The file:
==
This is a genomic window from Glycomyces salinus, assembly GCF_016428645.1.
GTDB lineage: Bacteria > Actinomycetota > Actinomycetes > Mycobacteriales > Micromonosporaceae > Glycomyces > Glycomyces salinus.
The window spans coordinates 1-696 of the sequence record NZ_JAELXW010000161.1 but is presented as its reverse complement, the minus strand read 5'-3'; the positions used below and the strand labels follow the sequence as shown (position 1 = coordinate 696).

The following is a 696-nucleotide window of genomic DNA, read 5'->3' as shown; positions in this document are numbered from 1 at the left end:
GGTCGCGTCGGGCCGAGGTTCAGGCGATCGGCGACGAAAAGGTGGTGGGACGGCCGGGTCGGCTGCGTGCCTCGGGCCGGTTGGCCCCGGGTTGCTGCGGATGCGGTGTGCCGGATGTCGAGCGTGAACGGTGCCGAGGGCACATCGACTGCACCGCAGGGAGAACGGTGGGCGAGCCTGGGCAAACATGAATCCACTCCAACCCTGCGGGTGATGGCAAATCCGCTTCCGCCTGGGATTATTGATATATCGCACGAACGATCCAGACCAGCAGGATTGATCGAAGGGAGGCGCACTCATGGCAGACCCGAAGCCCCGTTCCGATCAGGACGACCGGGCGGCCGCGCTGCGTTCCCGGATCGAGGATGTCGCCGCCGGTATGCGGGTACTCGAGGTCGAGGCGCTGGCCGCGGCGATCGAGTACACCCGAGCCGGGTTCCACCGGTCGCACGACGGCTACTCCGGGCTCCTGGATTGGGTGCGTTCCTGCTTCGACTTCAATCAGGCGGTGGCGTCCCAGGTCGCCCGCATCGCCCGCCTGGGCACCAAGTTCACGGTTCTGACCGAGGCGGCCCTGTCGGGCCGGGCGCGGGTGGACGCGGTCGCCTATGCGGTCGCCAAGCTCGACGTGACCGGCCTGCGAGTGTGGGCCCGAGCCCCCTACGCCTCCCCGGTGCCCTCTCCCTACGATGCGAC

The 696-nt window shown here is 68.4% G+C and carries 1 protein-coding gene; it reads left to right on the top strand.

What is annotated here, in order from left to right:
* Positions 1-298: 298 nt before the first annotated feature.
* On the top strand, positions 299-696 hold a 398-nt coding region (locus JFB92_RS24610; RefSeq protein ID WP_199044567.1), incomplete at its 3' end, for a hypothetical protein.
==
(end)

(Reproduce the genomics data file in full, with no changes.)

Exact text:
This is a genomic window from Glycomyces salinus, assembly GCF_016428645.1.
GTDB lineage: Bacteria > Actinomycetota > Actinomycetes > Mycobacteriales > Micromonosporaceae > Glycomyces > Glycomyces salinus.
The window spans coordinates 1-696 of the sequence record NZ_JAELXW010000161.1 but is presented as its reverse complement, the minus strand read 5'-3'; the positions used below and the strand labels follow the sequence as shown (position 1 = coordinate 696).

The following is a 696-nucleotide window of genomic DNA, read 5'->3' as shown; positions in this document are numbered from 1 at the left end:
GGTCGCGTCGGGCCGAGGTTCAGGCGATCGGCGACGAAAAGGTGGTGGGACGGCCGGGTCGGCTGCGTGCCTCGGGCCGGTTGGCCCCGGGTTGCTGCGGATGCGGTGTGCCGGATGTCGAGCGTGAACGGTGCCGAGGGCACATCGACTGCACCGCAGGGAGAACGGTGGGCGAGCCTGGGCAAACATGAATCCACTCCAACCCTGCGGGTGATGGCAAATCCGCTTCCGCCTGGGATTATTGATATATCGCACGAACGATCCAGACCAGCAGGATTGATCGAAGGGAGGCGCACTCATGGCAGACCCGAAGCCCCGTTCCGATCAGGACGACCGGGCGGCCGCGCTGCGTTCCCGGATCGAGGATGTCGCCGCCGGTATGCGGGTACTCGAGGTCGAGGCGCTGGCCGCGGCGATCGAGTACACCCGAGCCGGGTTCCACCGGTCGCACGACGGCTACTCCGGGCTCCTGGATTGGGTGCGTTCCTGCTTCGACTTCAATCAGGCGGTGGCGTCCCAGGTCGCCCGCATCGCCCGCCTGGGCACCAAGTTCACGGTTCTGACCGAGGCGGCCCTGTCGGGCCGGGCGCGGGTGGACGCGGTCGCCTATGCGGTCGCCAAGCTCGACGTGACCGGCCTGCGAGTGTGGGCCCGAGCCCCCTACGCCTCCCCGGTGCCCTCTCCCTACGATGCGAC

The 696-nt window shown here is 68.4% G+C and carries 1 protein-coding gene; it reads left to right on the top strand.

What is annotated here, in order from left to right:
* Positions 1-298: 298 nt before the first annotated feature.
* On the top strand, positions 299-696 hold a 398-nt coding region (locus JFB92_RS24610; RefSeq protein ID WP_199044567.1), incomplete at its 3' end, for a hypothetical protein.